The AER Subcommittee on Education is organising a workshop during the AER Autumn Committee Plenaries. It will take place on Thursday the 26th of September, from 11.30 to 12.30 am and it will be about the future of education in an ever-changing professional life.
A changing environment
Economic, environmental, social, and technological developments are reshaping the future of education. Updating teaching materials to keep them relevant for students is no longer enough, and a whole new approach to education might be necessary.
Fast and technology-driven change is today’s reality and according to the OECD, the future will be characterised by new opportunities, as well as by new uncertainties. This represents a critical challenge for educators. With the current pace of innovation and shorter innovation cycles, new technologies will keep transforming how we live and work, and producing more of the same knowledge and skills will not suffice to address the challenges of the future.
New work profiles
Economic, environmental, social, and technological changes happen faster than the working environment and education can manage to adapt. The digital revolution has created new roles, new types of organisations, and even new sectors of the economy. Today, due to fast economic and social change, schools need to prepare students for jobs that do not yet exist, technologies that have not yet been invented and problems that we do not yet know will emerge. Educators must seek versatility, making their students constantly able to adapt, but also to learn and grow. So how could society think new and contribute to developing tomorrow’s workplaces, through education?
Shifts in priorities
In response to the inevitable changes in the workforce, institutions have begun to recommend ways to prepare people for the forthcoming changes. The World Economic Forum in its Global Challenge Insight Report concluded that education systems’ priorities will have to be shifted to reflect the skills and competencies that will be valuable in an AI dominated era, to ensure that workers are not learning skills that will become irrelevant midway through their working careers. As technology will be taking over hard skills tasks, soft skills such as communicating effectively or working in a team becomes more and more important.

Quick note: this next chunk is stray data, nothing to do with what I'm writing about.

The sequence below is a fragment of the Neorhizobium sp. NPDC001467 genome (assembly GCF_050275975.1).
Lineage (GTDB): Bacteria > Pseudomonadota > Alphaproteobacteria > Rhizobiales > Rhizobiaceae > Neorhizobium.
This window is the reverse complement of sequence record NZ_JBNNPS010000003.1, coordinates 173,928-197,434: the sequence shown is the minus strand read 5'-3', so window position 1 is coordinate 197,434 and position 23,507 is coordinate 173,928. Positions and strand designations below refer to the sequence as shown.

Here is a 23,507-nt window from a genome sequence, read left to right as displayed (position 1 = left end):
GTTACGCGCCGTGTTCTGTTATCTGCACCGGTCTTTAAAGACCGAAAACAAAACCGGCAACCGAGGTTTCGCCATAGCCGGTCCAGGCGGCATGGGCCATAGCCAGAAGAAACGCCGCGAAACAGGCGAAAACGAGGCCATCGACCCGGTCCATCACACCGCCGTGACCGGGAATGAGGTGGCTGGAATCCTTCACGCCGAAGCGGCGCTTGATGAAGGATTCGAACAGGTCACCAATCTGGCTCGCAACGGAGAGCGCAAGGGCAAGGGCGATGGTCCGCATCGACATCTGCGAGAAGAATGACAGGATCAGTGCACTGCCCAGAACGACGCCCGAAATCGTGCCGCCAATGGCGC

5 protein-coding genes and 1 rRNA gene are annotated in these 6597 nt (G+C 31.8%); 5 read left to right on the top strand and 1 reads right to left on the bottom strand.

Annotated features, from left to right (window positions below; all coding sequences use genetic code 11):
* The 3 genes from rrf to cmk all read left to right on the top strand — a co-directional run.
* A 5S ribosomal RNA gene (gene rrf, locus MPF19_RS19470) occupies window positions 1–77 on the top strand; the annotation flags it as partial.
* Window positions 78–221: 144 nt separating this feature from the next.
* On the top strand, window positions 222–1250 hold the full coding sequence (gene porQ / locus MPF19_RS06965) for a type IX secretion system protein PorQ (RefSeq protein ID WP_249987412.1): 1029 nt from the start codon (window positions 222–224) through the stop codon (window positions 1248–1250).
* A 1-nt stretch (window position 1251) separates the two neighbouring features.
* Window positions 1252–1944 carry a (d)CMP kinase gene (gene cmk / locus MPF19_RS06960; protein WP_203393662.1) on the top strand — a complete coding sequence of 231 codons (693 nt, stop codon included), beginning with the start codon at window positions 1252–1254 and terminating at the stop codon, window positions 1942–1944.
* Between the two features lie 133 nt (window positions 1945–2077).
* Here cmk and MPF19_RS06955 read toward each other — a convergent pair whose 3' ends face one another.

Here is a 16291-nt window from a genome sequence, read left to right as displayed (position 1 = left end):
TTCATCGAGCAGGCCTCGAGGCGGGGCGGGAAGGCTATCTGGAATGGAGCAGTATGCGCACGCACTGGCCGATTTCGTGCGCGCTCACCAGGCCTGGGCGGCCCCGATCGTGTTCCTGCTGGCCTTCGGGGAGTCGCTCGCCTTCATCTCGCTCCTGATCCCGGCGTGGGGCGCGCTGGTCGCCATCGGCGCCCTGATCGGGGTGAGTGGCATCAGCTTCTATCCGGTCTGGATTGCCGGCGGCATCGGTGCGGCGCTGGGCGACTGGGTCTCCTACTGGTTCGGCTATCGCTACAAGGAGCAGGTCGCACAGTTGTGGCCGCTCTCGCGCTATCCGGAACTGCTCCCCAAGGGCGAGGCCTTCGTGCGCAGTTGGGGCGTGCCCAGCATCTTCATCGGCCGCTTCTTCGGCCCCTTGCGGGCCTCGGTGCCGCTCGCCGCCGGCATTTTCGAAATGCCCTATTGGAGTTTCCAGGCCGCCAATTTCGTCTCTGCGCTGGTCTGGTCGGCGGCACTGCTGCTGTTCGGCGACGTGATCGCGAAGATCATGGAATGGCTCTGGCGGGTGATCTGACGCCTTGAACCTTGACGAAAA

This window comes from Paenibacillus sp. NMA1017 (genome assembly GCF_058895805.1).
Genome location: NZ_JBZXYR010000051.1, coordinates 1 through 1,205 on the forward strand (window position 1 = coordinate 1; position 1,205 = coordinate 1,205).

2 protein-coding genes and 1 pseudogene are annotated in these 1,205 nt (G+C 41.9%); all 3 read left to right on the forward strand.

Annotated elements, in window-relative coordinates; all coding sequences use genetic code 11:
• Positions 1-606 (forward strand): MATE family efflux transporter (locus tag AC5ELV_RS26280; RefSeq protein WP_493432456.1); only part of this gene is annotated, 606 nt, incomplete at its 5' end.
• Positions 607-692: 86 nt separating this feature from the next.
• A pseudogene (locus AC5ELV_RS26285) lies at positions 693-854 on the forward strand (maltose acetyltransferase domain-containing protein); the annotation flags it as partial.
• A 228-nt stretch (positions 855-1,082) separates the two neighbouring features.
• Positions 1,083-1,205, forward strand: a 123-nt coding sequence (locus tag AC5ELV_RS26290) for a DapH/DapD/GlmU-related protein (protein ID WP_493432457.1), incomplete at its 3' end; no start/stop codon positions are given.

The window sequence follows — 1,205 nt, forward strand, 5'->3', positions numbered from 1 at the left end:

Never stop learning
Emphasizing the importance of lifelong learning and encouraging students to be curious and creative, enjoying the process of learning itself rather than simply memorize answers for an exam becomes more and more important. This line of thinking says that people need to better develop their abilities to creatively think in order to determine what tasks AI-assisted programs could complete. Hence the necessity for a change from school education and learning only at school and for the subjects at school, to aiming to learn for the whole life. With the reflection on lifelong learning, there is also a need for a new qualification framework for non-conventional approaches to education.
Thinking together the future of education
So how should education look like in a world where things happen faster than ever? How is it possible to organise knowledge acquisition or provision? Join the workshop, participate in discussions, and hear about the experiences on education of the Nordland region (NO).
- Simon Johnson, Chair of the AER Subcommittee on education
- Inga-Lill Sundset, Head of Education Department, Nordland (NO)
Photo on Pixabay.